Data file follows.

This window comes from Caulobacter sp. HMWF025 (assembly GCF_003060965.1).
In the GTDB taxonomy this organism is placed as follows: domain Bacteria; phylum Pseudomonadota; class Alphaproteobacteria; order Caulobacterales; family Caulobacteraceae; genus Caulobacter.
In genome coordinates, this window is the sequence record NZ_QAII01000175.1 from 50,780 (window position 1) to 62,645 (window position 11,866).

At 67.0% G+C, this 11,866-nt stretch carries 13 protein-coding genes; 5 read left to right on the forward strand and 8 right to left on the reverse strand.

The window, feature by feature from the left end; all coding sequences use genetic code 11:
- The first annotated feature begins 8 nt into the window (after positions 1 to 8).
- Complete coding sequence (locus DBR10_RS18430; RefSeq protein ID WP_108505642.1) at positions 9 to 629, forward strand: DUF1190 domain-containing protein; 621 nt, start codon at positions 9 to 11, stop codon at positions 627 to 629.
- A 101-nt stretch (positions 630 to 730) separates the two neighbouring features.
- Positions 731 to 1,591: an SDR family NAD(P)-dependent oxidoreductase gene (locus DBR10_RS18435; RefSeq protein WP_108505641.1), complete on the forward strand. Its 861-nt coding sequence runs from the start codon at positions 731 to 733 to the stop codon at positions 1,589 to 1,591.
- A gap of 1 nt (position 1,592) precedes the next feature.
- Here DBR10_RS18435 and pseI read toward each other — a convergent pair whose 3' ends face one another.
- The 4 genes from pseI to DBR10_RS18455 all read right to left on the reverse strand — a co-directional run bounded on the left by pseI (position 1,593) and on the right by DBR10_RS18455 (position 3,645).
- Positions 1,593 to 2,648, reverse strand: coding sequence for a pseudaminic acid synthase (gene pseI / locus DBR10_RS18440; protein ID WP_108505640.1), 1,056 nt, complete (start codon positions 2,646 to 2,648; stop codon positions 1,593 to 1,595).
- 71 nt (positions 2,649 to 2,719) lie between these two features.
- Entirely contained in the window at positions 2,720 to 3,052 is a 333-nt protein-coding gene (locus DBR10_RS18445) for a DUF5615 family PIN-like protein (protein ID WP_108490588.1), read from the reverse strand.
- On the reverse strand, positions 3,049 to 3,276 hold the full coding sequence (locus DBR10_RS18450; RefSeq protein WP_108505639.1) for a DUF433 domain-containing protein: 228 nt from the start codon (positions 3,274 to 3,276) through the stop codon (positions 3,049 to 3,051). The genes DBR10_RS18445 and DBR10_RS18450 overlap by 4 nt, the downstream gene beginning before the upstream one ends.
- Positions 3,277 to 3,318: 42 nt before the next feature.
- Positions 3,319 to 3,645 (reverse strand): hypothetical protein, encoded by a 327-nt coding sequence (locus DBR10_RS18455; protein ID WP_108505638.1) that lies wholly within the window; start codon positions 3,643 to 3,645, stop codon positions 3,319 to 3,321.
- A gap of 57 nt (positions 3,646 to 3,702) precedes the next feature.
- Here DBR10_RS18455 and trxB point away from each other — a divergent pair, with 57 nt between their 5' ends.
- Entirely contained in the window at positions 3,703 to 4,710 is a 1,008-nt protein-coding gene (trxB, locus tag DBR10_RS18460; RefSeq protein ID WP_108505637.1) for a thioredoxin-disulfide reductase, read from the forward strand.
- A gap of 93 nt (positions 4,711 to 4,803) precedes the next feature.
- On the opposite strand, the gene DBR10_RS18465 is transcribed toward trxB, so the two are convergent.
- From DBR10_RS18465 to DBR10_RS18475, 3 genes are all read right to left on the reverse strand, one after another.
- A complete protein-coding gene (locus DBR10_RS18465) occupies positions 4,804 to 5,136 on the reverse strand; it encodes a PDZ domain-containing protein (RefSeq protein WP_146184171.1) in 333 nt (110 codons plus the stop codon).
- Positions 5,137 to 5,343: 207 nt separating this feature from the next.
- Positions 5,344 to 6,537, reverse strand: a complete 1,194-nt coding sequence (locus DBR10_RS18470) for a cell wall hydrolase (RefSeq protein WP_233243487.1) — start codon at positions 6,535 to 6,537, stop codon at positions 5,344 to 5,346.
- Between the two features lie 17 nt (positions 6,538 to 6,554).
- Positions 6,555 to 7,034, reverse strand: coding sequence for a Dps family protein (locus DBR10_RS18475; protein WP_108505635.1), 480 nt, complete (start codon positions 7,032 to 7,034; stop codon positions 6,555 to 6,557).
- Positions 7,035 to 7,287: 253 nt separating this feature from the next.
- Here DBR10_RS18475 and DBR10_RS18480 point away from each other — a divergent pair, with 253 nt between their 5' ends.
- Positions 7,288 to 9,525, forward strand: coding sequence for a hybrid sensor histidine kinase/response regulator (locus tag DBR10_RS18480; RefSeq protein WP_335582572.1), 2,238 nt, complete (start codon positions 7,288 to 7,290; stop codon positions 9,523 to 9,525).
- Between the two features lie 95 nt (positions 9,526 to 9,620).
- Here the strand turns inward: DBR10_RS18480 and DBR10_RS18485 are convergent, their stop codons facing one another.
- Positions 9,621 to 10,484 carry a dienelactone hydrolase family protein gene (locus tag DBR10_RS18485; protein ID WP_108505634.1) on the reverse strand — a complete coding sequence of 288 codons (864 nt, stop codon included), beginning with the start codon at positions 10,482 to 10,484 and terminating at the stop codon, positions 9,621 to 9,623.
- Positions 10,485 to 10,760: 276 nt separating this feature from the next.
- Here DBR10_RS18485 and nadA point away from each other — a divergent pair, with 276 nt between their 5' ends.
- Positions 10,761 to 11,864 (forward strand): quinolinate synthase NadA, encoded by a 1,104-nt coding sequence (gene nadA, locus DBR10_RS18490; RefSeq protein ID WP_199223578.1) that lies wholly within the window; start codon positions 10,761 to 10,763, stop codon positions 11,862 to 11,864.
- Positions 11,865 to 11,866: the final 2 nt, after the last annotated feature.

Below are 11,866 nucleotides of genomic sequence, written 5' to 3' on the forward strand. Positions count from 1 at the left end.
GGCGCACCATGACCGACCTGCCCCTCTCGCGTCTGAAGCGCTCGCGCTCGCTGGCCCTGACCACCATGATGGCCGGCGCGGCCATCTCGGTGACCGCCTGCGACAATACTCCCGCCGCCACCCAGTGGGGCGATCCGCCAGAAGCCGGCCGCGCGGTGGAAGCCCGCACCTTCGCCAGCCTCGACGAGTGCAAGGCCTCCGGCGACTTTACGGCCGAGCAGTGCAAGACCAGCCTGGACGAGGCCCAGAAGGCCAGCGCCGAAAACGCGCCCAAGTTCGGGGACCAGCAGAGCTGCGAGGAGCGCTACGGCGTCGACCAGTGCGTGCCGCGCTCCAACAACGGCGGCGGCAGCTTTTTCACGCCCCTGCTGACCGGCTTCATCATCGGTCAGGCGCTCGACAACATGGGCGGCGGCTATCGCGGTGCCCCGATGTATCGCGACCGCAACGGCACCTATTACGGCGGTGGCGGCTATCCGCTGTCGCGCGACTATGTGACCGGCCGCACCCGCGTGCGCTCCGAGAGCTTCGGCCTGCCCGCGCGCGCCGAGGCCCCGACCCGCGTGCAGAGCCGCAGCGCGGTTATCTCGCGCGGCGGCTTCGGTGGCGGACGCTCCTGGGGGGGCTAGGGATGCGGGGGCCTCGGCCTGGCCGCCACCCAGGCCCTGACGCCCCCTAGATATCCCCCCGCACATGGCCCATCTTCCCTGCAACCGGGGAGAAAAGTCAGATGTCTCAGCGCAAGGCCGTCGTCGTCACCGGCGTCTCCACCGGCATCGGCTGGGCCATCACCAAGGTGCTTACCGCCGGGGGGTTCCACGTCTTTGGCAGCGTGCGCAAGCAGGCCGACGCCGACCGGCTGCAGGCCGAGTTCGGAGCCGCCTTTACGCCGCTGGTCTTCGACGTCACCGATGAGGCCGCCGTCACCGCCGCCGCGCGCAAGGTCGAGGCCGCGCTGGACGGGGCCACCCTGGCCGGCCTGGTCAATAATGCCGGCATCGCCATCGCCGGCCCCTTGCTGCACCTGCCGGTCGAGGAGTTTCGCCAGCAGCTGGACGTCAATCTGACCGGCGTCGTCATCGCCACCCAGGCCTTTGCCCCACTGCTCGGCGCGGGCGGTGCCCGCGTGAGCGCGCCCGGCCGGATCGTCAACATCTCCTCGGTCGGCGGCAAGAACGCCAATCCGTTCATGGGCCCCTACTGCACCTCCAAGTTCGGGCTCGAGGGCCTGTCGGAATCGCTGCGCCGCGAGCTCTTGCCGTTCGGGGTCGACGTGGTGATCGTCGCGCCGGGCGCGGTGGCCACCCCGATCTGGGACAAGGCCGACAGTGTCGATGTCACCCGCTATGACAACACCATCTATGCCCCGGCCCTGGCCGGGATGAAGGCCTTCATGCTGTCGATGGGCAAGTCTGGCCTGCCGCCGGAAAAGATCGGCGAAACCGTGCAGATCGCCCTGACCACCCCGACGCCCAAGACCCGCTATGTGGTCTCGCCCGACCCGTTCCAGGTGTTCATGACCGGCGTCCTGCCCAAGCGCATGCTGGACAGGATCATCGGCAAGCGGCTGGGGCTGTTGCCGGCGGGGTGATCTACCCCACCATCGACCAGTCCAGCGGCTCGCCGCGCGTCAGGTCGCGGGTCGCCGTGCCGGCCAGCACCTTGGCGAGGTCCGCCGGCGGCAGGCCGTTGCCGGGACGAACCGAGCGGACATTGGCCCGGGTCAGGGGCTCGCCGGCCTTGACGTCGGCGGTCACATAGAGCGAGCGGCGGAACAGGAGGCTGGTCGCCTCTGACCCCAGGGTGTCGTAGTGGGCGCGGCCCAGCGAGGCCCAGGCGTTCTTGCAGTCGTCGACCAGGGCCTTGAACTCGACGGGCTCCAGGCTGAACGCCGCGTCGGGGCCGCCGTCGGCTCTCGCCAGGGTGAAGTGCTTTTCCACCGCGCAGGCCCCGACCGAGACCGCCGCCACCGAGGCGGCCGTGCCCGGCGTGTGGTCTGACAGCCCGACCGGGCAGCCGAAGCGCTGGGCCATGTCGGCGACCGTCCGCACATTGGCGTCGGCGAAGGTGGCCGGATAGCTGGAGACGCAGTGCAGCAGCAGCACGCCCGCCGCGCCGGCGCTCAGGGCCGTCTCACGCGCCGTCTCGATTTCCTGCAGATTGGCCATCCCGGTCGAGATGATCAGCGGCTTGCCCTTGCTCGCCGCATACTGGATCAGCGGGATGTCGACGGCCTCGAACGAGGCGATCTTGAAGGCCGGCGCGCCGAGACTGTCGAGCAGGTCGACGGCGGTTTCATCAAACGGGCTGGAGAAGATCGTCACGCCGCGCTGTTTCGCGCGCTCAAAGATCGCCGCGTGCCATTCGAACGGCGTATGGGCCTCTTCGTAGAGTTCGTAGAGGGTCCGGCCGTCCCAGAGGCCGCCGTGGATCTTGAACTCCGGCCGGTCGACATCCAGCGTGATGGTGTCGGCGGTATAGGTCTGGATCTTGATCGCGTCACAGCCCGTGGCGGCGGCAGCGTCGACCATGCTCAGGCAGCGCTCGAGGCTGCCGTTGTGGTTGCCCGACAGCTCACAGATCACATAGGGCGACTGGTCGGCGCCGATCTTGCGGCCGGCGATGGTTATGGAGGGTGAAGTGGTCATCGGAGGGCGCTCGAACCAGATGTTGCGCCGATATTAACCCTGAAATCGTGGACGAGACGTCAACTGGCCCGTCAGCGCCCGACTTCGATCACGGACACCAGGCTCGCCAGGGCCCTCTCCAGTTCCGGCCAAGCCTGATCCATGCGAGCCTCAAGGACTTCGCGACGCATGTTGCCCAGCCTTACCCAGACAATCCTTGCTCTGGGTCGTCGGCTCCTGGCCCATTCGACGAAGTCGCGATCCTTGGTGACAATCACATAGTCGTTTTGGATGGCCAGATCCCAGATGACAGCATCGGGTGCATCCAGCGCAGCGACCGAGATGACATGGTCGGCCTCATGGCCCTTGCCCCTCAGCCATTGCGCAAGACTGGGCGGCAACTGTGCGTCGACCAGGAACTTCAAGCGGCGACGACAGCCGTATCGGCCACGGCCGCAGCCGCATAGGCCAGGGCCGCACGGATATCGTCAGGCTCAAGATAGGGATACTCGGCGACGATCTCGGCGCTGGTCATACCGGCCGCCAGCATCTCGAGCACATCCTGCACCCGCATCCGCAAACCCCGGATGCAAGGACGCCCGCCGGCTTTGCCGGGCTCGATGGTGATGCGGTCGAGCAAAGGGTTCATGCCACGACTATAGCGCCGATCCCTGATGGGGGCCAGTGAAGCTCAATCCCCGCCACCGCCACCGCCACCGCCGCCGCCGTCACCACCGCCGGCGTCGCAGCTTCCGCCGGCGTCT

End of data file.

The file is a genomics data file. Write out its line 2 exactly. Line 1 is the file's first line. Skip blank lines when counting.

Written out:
In the GTDB taxonomy this organism is placed as follows: domain Bacteria; phylum Pseudomonadota; class Alphaproteobacteria; order Caulobacterales; family Caulobacteraceae; genus Caulobacter.